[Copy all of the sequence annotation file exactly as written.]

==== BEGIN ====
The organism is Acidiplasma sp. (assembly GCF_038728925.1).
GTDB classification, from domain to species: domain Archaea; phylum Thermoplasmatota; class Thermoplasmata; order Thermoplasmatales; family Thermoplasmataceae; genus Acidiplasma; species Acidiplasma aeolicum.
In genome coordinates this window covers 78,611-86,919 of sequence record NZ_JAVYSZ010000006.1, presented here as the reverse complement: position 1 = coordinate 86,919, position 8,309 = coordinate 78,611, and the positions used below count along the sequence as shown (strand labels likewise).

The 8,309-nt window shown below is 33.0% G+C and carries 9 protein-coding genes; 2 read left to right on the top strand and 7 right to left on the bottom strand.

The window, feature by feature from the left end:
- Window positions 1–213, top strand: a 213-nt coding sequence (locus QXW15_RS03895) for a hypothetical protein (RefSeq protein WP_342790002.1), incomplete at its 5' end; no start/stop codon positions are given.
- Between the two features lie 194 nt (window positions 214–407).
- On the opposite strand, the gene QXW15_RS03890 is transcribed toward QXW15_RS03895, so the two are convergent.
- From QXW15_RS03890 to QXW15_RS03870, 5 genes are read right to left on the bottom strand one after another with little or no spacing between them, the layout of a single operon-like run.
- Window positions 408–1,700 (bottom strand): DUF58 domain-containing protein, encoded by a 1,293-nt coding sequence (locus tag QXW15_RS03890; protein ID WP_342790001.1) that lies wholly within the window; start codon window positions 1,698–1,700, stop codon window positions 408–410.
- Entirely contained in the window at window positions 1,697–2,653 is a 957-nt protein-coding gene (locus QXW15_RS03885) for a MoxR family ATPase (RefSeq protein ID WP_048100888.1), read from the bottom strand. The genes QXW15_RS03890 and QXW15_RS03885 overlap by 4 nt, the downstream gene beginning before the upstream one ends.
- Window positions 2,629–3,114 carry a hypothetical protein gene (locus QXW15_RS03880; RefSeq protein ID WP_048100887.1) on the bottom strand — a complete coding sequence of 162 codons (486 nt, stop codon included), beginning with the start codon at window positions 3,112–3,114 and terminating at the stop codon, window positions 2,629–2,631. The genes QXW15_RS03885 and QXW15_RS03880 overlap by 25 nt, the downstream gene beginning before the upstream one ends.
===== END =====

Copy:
The organism is Acidiplasma sp. (assembly GCF_038728925.1).
GTDB classification, from domain to species: domain Archaea; phylum Thermoplasmatota; class Thermoplasmata; order Thermoplasmatales; family Thermoplasmataceae; genus Acidiplasma; species Acidiplasma aeolicum.
In genome coordinates this window covers 78,611-86,919 of sequence record NZ_JAVYSZ010000006.1, presented here as the reverse complement: position 1 = coordinate 86,919, position 8,309 = coordinate 78,611, and the positions used below count along the sequence as shown (strand labels likewise).

The 8,309-nt window shown below is 33.0% G+C and carries 9 protein-coding genes; 2 read left to right on the top strand and 7 right to left on the bottom strand.

The window, feature by feature from the left end:
- Window positions 1–213, top strand: a 213-nt coding sequence (locus QXW15_RS03895) for a hypothetical protein (RefSeq protein WP_342790002.1), incomplete at its 5' end; no start/stop codon positions are given.
- Between the two features lie 194 nt (window positions 214–407).
- On the opposite strand, the gene QXW15_RS03890 is transcribed toward QXW15_RS03895, so the two are convergent.
- From QXW15_RS03890 to QXW15_RS03870, 5 genes are read right to left on the bottom strand one after another with little or no spacing between them, the layout of a single operon-like run.
- Window positions 408–1,700 (bottom strand): DUF58 domain-containing protein, encoded by a 1,293-nt coding sequence (locus tag QXW15_RS03890; protein ID WP_342790001.1) that lies wholly within the window; start codon window positions 1,698–1,700, stop codon window positions 408–410.
- Entirely contained in the window at window positions 1,697–2,653 is a 957-nt protein-coding gene (locus QXW15_RS03885) for a MoxR family ATPase (RefSeq protein ID WP_048100888.1), read from the bottom strand. The genes QXW15_RS03890 and QXW15_RS03885 overlap by 4 nt, the downstream gene beginning before the upstream one ends.
- Window positions 2,629–3,114 carry a hypothetical protein gene (locus QXW15_RS03880; RefSeq protein ID WP_048100887.1) on the bottom strand — a complete coding sequence of 162 codons (486 nt, stop codon included), beginning with the start codon at window positions 3,112–3,114 and terminating at the stop codon, window positions 2,629–2,631. The genes QXW15_RS03885 and QXW15_RS03880 overlap by 25 nt, the downstream gene beginning before the upstream one ends.